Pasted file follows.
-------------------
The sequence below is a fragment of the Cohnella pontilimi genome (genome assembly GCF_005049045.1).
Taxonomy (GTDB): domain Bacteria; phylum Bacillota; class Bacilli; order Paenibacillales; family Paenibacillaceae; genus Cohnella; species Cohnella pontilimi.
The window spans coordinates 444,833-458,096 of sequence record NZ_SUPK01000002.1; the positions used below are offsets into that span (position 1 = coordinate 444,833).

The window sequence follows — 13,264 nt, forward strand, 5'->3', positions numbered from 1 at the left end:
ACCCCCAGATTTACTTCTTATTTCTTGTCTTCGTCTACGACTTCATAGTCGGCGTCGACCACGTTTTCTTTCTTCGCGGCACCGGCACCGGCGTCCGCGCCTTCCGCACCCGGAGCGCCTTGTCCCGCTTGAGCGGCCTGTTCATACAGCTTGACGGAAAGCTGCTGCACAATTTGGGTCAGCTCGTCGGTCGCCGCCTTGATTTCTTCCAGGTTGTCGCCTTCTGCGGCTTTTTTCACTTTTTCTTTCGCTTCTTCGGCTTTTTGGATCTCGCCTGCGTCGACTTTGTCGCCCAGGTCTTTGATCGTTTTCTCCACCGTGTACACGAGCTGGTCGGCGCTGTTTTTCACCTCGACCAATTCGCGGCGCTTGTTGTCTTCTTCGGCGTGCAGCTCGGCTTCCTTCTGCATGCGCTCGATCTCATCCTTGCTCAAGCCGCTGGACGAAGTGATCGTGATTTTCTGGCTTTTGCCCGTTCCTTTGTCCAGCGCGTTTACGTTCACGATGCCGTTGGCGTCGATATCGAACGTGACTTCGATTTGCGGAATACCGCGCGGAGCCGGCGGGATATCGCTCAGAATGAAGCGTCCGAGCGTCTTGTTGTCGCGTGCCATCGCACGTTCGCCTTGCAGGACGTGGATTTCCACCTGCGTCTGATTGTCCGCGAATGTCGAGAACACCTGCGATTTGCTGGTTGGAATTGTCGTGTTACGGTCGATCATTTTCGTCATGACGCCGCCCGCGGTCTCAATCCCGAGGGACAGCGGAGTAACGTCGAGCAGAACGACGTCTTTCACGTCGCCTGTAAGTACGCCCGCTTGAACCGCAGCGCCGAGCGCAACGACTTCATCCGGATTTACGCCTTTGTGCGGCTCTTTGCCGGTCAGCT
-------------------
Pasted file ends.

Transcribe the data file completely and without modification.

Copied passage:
The sequence below is a fragment of the Cohnella pontilimi genome (genome assembly GCF_005049045.1).
Taxonomy (GTDB): domain Bacteria; phylum Bacillota; class Bacilli; order Paenibacillales; family Paenibacillaceae; genus Cohnella; species Cohnella pontilimi.
The window spans coordinates 444,833-458,096 of sequence record NZ_SUPK01000002.1; the positions used below are offsets into that span (position 1 = coordinate 444,833).

The window sequence follows — 13,264 nt, forward strand, 5'->3', positions numbered from 1 at the left end:
ACCCCCAGATTTACTTCTTATTTCTTGTCTTCGTCTACGACTTCATAGTCGGCGTCGACCACGTTTTCTTTCTTCGCGGCACCGGCACCGGCGTCCGCGCCTTCCGCACCCGGAGCGCCTTGTCCCGCTTGAGCGGCCTGTTCATACAGCTTGACGGAAAGCTGCTGCACAATTTGGGTCAGCTCGTCGGTCGCCGCCTTGATTTCTTCCAGGTTGTCGCCTTCTGCGGCTTTTTTCACTTTTTCTTTCGCTTCTTCGGCTTTTTGGATCTCGCCTGCGTCGACTTTGTCGCCCAGGTCTTTGATCGTTTTCTCCACCGTGTACACGAGCTGGTCGGCGCTGTTTTTCACCTCGACCAATTCGCGGCGCTTGTTGTCTTCTTCGGCGTGCAGCTCGGCTTCCTTCTGCATGCGCTCGATCTCATCCTTGCTCAAGCCGCTGGACGAAGTGATCGTGATTTTCTGGCTTTTGCCCGTTCCTTTGTCCAGCGCGTTTACGTTCACGATGCCGTTGGCGTCGATATCGAACGTGACTTCGATTTGCGGAATACCGCGCGGAGCCGGCGGGATATCGCTCAGAATGAAGCGTCCGAGCGTCTTGTTGTCGCGTGCCATCGCACGTTCGCCTTGCAGGACGTGGATTTCCACCTGCGTCTGATTGTCCGCGAATGTCGAGAACACCTGCGATTTGCTGGTTGGAATTGTCGTGTTACGGTCGATCATTTTCGTCATGACGCCGCCCGCGGTCTCAATCCCGAGGGACAGCGGAGTAACGTCGAGCAGAACGACGTCTTTCACGTCGCCTGTAAGTACGCCCGCTTGAACCGCAGCGCCGAGCGCAACGACTTCATCCGGATTTACGCCTTTGTGCGGCTCTTTGCCGGTCAGCT